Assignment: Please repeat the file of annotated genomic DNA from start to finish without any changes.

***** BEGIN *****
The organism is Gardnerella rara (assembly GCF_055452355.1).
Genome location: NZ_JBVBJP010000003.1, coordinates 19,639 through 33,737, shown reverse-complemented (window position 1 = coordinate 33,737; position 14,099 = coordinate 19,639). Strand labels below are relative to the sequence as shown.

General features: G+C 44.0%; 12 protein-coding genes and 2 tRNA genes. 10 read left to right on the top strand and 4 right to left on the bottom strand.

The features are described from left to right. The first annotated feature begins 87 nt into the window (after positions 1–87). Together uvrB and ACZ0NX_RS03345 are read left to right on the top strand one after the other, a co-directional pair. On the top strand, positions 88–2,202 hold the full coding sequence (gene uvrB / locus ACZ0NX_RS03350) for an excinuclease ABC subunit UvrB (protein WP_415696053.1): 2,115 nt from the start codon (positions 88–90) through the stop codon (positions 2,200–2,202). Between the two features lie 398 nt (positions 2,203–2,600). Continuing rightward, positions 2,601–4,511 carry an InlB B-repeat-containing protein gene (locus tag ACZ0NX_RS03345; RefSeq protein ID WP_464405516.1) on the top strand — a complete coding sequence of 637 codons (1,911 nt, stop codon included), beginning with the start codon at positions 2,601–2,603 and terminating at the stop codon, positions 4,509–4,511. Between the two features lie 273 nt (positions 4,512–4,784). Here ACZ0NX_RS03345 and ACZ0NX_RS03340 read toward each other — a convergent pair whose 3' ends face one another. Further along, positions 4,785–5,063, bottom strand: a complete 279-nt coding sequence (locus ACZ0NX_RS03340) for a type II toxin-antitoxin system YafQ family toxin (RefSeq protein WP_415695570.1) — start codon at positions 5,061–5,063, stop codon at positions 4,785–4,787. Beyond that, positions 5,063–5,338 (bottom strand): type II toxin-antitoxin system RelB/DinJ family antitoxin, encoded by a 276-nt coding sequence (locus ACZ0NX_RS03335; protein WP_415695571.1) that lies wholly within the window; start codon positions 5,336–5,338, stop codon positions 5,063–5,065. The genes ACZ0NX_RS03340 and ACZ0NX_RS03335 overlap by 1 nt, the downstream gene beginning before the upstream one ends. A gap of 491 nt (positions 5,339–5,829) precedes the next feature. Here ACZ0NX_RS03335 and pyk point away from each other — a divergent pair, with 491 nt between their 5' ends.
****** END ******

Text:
The organism is Gardnerella rara (assembly GCF_055452355.1).
Genome location: NZ_JBVBJP010000003.1, coordinates 19,639 through 33,737, shown reverse-complemented (window position 1 = coordinate 33,737; position 14,099 = coordinate 19,639). Strand labels below are relative to the sequence as shown.

General features: G+C 44.0%; 12 protein-coding genes and 2 tRNA genes. 10 read left to right on the top strand and 4 right to left on the bottom strand.

The features are described from left to right. The first annotated feature begins 87 nt into the window (after positions 1–87). Together uvrB and ACZ0NX_RS03345 are read left to right on the top strand one after the other, a co-directional pair. On the top strand, positions 88–2,202 hold the full coding sequence (gene uvrB / locus ACZ0NX_RS03350) for an excinuclease ABC subunit UvrB (protein WP_415696053.1): 2,115 nt from the start codon (positions 88–90) through the stop codon (positions 2,200–2,202). Between the two features lie 398 nt (positions 2,203–2,600). Continuing rightward, positions 2,601–4,511 carry an InlB B-repeat-containing protein gene (locus tag ACZ0NX_RS03345; RefSeq protein ID WP_464405516.1) on the top strand — a complete coding sequence of 637 codons (1,911 nt, stop codon included), beginning with the start codon at positions 2,601–2,603 and terminating at the stop codon, positions 4,509–4,511. Between the two features lie 273 nt (positions 4,512–4,784). Here ACZ0NX_RS03345 and ACZ0NX_RS03340 read toward each other — a convergent pair whose 3' ends face one another. Further along, positions 4,785–5,063, bottom strand: a complete 279-nt coding sequence (locus ACZ0NX_RS03340) for a type II toxin-antitoxin system YafQ family toxin (RefSeq protein WP_415695570.1) — start codon at positions 5,061–5,063, stop codon at positions 4,785–4,787. Beyond that, positions 5,063–5,338 (bottom strand): type II toxin-antitoxin system RelB/DinJ family antitoxin, encoded by a 276-nt coding sequence (locus ACZ0NX_RS03335; protein WP_415695571.1) that lies wholly within the window; start codon positions 5,336–5,338, stop codon positions 5,063–5,065. The genes ACZ0NX_RS03340 and ACZ0NX_RS03335 overlap by 1 nt, the downstream gene beginning before the upstream one ends. A gap of 491 nt (positions 5,339–5,829) precedes the next feature. Here ACZ0NX_RS03335 and pyk point away from each other — a divergent pair, with 491 nt between their 5' ends.